Animal Factory

Animal Factory

Subscribe to Willem Dafoe alerts

Facts and Figures

Run time: 94 mins

In Theaters: Tuesday 1st August 2000

Distributed by: Silver Nitrate

Reviews 3.5 / 5

Rotten Tomatoes: 82%
Fresh: 27 Rotten: 6

IMDB: 6.6 / 10

Cast & Crew


Starring: as Earl Copen, as Ron Decker, as Vito, as Paul Adams, as Lt. Seeman, as Jan the Actress, as Buck Rowan, as James Decker, as Bad Eye, as Big Rand, as Jesse, Mark Engelhardt as T.J., as Buzzard, Victor Pagan as Psycho Mike, Ernest Harden Jr. as Richland, as Captain Midnight, as Mr. Herrell, J.C. Quinn as Ivan McGhee, Steven Randazzo as Jacob Horvath, as Tank

Animal Factory Review

Dear Ma,

After seeing Steve Buscemi's sophomore directorial effort, Animal Factory (following 1996's Trees Lounge), I nearly reconsidered choosing film criticism as a career path. For the first hour of this film, it seemed the way to go was to become a convict. (By the way, ma, they don't call 'em inmates in the pen, they call 'em convicts.)

Puffy faced Edward Furlong plays young Ron Decker, a new convict in the pen. He's small, skinny and smart -- an ideal candidate to become some solid's girlfriend. Fortunately, he is befriended by Earl Copen (Willem Dafoe, sporting a clean, bald head) and his gang of old-timers. This more or less prevents the kid from getting raped, though Earl admits that he wouldn't have bothered if the kid was ugly.

Prison life seems pretty swell at first. There are no women, but the men all pat each other on the back, are loyal to their friends and call each other "brother." They get three squares a day and if they've been inside long enough, the guards give them freebies like steak dinners, extra packs of cigarettes, or porno magazines. Life isn't so bad on the inside as long as you got friends.

I was all set to phone up my boss at and hand in my resignation when Tom Arnold showed up on the scene as a hillbilly scumbag whose first act of malice is to suck on his own finger and shove it up Furlong's bum. Suddenly, prison life didn't sound so lovely anymore. This is before the razor action in a later sequence where one of our main characters gets sliced up pretty good. Violence can spring up at any time in the joint.

This adaptation of Edward Bunker's novel knows the prison lingo backwards and forwards. Bunker was in prison himself, and it shows. (He's now a fine, hard-boiled novelist and played Mr. Blue in Reservoir Dogs, opposite Steve Buscemi.) The grimy cellblocks and hallways, filthy mattresses, and lousy food all seem to have been well researched here, present and correct. Buscemi fills his film with paranoia, often inserting shots of convicts looking over their shoulder or shifting their eyes.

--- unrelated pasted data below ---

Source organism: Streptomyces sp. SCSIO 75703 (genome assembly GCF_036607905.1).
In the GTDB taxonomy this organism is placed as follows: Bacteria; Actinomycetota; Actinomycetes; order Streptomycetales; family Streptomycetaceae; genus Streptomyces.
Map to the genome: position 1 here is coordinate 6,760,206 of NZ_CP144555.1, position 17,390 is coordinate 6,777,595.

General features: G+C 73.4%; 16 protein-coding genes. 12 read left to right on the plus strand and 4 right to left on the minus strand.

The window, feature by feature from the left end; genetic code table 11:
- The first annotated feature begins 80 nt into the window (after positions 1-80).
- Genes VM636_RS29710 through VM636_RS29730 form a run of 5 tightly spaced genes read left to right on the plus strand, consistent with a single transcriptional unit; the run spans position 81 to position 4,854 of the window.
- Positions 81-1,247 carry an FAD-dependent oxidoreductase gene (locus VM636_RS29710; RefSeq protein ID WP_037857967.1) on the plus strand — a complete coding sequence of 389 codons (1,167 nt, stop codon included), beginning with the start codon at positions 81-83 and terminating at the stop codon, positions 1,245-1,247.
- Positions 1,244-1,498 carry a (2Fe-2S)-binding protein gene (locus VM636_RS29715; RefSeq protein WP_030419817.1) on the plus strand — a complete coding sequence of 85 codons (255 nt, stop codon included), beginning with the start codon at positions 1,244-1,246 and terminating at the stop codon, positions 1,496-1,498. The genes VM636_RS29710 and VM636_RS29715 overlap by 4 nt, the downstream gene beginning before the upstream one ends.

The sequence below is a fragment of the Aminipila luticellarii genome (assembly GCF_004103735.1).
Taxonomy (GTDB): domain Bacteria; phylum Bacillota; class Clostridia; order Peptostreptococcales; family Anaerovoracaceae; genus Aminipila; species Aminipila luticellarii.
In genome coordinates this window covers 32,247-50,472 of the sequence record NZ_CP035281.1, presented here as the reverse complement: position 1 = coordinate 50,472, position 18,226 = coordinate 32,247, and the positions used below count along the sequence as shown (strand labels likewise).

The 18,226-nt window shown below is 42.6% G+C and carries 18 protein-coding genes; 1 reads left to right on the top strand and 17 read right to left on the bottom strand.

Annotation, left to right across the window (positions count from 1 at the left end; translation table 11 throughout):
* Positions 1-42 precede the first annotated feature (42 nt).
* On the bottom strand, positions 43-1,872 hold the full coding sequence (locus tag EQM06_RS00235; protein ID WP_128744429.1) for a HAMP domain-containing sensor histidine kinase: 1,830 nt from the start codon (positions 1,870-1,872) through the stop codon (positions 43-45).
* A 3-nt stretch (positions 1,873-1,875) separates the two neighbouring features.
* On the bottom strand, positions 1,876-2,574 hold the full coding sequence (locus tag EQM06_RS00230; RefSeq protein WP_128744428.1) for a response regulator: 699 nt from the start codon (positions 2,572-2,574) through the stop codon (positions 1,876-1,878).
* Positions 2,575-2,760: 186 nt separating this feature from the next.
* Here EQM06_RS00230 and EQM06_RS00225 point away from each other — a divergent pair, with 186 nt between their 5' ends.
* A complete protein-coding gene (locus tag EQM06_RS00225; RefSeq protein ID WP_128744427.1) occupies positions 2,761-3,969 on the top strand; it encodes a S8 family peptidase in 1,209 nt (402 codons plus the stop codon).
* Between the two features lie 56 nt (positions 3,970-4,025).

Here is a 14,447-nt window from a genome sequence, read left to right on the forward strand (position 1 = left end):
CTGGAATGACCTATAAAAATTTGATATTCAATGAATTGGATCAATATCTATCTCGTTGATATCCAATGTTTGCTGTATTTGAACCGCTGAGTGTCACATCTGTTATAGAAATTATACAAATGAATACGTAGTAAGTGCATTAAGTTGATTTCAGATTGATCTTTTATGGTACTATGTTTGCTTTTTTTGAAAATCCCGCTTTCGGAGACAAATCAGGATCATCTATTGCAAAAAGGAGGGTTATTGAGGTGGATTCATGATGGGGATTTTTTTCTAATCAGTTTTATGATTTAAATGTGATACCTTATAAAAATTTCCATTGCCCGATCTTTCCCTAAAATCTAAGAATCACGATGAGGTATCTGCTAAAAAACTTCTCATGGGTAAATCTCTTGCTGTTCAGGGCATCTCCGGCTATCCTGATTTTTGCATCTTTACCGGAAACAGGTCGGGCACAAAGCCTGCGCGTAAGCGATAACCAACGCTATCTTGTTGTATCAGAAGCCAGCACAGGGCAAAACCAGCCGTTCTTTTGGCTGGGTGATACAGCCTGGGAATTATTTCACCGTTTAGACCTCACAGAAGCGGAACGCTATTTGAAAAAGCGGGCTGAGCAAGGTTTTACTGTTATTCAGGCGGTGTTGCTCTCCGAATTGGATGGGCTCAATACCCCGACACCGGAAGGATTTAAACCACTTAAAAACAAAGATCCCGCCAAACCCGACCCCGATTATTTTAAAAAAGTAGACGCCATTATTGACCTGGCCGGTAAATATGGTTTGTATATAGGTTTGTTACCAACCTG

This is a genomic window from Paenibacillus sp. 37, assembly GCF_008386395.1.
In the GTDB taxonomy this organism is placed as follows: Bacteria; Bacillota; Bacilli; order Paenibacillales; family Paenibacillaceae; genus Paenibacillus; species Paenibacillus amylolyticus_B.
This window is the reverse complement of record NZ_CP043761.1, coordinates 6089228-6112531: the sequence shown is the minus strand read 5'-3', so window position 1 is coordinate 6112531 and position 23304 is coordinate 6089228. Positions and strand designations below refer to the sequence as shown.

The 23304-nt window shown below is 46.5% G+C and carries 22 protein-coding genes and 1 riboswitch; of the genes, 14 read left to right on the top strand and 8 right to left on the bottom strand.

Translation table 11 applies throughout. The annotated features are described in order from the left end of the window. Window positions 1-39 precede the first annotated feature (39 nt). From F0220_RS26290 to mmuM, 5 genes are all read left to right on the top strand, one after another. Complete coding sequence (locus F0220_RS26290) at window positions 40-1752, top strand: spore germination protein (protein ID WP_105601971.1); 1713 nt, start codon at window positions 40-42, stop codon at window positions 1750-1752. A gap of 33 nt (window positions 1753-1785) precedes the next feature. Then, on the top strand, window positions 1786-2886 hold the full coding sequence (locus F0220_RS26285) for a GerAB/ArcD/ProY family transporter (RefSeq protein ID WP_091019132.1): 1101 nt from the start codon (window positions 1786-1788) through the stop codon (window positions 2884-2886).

Buscemi the filmmaker trips up by turning the prison playground into a showcase for his actors. Dafoe and Furlong are excellent in the lead roles, thinking their way through each scene. Thing is, they're surrounded by people who are sinking their teeth into their roles (and scenery) so much that each scene plays like a vaudeville number.

The spotlight is on Mickey Rourke as a mealy-mouthed drag queen, then on Tom Arnold's aforementioned renegade hick, then on Seymour Cassel's "guard who's seen it all" character. Instead of blending into a fine ensemble, each actor's shining presence only serves to remind us that this is only a movie. We're not in a jailhouse; we're in a talent show for the best and brightest in the "Intense Character Actor" category.

It's entertaining, sure, but it destroys the authenticity. Suddenly, I realize I'm not really in a prison. I'm in an independent film directed by Steve Buscemi.

As though driving the nails into his own coffin, Buscemi even steals the 360-degree pan from Reservoir Dogs in one shot. Tarantino's film was filled with pop cultural references, reminding us that we were watching a movie, and it worked in that context. But Buscemi, instead of going for cinema verite realism, throws in this flashy camera move. It's pretty tactless, here.

These blunders don't kill the movie. The relationship between Dafoe and Furlong is touching, drifting through a no man's land between being father/son or lovers without sexual congress. Dafoe schools the kid on the prison ropes. Furlong keeps his eyes and ears open. While I found it hard to believe that a boy as pretty as Eddie Furlong wouldn't wind up as someone's dinner, I struggled to suspend my disbelief because there are some fine, subtle glances between these guys that resemble love. I'm a sucker for romance, even in prison.

This key plot point treads on the verge of sentimentality, but the grand finale lapses into the familiar terrain of Prison Movie 101. Of course we have the obligatory "let's get out of prison" bit. Buscemi and Bunker (whose novel is terrific, by the way -- much grittier than the film) blow their opportunity to leave well enough alone.

Animal Factory is rarely boring, though. For all my qualms about Buscemi's directorial flourishes and self-conscious moments for the actors, he's made a movie that at least cares about developing those characters within their environment. At least it observes these people in their daily routine, takes it's time to let us get to know Earl, Ron and all the rest. It's not as raw as it would like to be, but it's sure got character.

I tell ya this much, ma: Steve Buscemi has given us a solid.

Animals workin' the Factory.


Subscribe to Willem Dafoe alerts


Animal Factory Rating

" Good "